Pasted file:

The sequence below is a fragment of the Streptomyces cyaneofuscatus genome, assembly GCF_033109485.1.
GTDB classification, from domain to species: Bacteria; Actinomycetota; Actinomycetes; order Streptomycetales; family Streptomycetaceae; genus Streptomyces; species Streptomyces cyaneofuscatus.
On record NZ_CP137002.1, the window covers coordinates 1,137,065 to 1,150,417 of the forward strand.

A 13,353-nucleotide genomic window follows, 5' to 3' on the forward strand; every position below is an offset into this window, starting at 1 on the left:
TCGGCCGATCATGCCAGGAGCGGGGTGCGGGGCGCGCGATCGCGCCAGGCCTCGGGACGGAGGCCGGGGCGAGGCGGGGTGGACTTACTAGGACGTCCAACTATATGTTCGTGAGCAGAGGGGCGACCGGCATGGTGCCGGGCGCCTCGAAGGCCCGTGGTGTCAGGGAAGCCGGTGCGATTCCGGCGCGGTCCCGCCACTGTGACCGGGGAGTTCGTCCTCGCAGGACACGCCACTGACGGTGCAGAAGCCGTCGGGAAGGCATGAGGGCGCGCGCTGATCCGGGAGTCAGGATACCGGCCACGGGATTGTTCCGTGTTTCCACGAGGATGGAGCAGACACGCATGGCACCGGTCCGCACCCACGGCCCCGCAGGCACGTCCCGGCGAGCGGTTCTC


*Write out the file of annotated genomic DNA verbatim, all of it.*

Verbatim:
The sequence below is a fragment of the Streptomyces cyaneofuscatus genome, assembly GCF_033109485.1.
GTDB classification, from domain to species: Bacteria; Actinomycetota; Actinomycetes; order Streptomycetales; family Streptomycetaceae; genus Streptomyces; species Streptomyces cyaneofuscatus.
On record NZ_CP137002.1, the window covers coordinates 1,137,065 to 1,150,417 of the forward strand.

A 13,353-nucleotide genomic window follows, 5' to 3' on the forward strand; every position below is an offset into this window, starting at 1 on the left:
TCGGCCGATCATGCCAGGAGCGGGGTGCGGGGCGCGCGATCGCGCCAGGCCTCGGGACGGAGGCCGGGGCGAGGCGGGGTGGACTTACTAGGACGTCCAACTATATGTTCGTGAGCAGAGGGGCGACCGGCATGGTGCCGGGCGCCTCGAAGGCCCGTGGTGTCAGGGAAGCCGGTGCGATTCCGGCGCGGTCCCGCCACTGTGACCGGGGAGTTCGTCCTCGCAGGACACGCCACTGACGGTGCAGAAGCCGTCGGGAAGGCATGAGGGCGCGCGCTGATCCGGGAGTCAGGATACCGGCCACGGGATTGTTCCGTGTTTCCACGAGGATGGAGCAGACACGCATGGCACCGGTCCGCACCCACGGCCCCGCAGGCACGTCCCGGCGAGCGGTTCTC